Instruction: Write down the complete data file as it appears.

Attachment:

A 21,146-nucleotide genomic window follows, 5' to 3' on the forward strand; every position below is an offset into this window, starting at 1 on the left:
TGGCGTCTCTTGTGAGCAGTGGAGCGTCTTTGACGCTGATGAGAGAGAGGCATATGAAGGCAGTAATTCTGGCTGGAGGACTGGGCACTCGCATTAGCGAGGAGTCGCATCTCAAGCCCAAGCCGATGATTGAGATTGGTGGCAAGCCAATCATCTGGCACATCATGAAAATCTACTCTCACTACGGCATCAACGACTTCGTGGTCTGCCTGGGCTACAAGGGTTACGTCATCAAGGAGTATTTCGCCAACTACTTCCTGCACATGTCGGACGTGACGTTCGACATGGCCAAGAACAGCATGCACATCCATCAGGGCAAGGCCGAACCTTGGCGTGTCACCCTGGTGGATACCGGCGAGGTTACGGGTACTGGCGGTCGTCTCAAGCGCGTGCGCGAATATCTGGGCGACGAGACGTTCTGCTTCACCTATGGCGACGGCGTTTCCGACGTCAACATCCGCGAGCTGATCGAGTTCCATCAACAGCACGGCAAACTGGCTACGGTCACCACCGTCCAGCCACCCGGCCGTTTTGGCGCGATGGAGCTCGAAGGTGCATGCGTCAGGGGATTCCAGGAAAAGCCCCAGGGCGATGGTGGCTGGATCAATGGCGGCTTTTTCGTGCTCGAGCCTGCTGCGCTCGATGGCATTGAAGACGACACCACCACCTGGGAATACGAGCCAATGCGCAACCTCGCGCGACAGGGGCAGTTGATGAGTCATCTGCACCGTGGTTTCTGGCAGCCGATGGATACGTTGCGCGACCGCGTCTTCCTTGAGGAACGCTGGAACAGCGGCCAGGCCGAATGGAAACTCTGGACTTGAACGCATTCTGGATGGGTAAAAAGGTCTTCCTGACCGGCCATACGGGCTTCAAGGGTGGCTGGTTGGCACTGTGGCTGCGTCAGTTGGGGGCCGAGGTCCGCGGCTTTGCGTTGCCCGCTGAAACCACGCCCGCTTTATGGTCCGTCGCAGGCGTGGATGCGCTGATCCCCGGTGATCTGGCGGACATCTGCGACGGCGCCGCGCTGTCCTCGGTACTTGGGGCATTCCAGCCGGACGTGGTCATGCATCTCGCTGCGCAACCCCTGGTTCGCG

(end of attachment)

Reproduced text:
A 21,146-nucleotide genomic window follows, 5' to 3' on the forward strand; every position below is an offset into this window, starting at 1 on the left:
TGGCGTCTCTTGTGAGCAGTGGAGCGTCTTTGACGCTGATGAGAGAGAGGCATATGAAGGCAGTAATTCTGGCTGGAGGACTGGGCACTCGCATTAGCGAGGAGTCGCATCTCAAGCCCAAGCCGATGATTGAGATTGGTGGCAAGCCAATCATCTGGCACATCATGAAAATCTACTCTCACTACGGCATCAACGACTTCGTGGTCTGCCTGGGCTACAAGGGTTACGTCATCAAGGAGTATTTCGCCAACTACTTCCTGCACATGTCGGACGTGACGTTCGACATGGCCAAGAACAGCATGCACATCCATCAGGGCAAGGCCGAACCTTGGCGTGTCACCCTGGTGGATACCGGCGAGGTTACGGGTACTGGCGGTCGTCTCAAGCGCGTGCGCGAATATCTGGGCGACGAGACGTTCTGCTTCACCTATGGCGACGGCGTTTCCGACGTCAACATCCGCGAGCTGATCGAGTTCCATCAACAGCACGGCAAACTGGCTACGGTCACCACCGTCCAGCCACCCGGCCGTTTTGGCGCGATGGAGCTCGAAGGTGCATGCGTCAGGGGATTCCAGGAAAAGCCCCAGGGCGATGGTGGCTGGATCAATGGCGGCTTTTTCGTGCTCGAGCCTGCTGCGCTCGATGGCATTGAAGACGACACCACCACCTGGGAATACGAGCCAATGCGCAACCTCGCGCGACAGGGGCAGTTGATGAGTCATCTGCACCGTGGTTTCTGGCAGCCGATGGATACGTTGCGCGACCGCGTCTTCCTTGAGGAACGCTGGAACAGCGGCCAGGCCGAATGGAAACTCTGGACTTGAACGCATTCTGGATGGGTAAAAAGGTCTTCCTGACCGGCCATACGGGCTTCAAGGGTGGCTGGTTGGCACTGTGGCTGCGTCAGTTGGGGGCCGAGGTCCGCGGCTTTGCGTTGCCCGCTGAAACCACGCCCGCTTTATGGTCCGTCGCAGGCGTGGATGCGCTGATCCCCGGTGATCTGGCGGACATCTGCGACGGCGCCGCGCTGTCCTCGGTACTTGGGGCATTCCAGCCGGACGTGGTCATGCATCTCGCTGCGCAACCCCTGGTTCGCG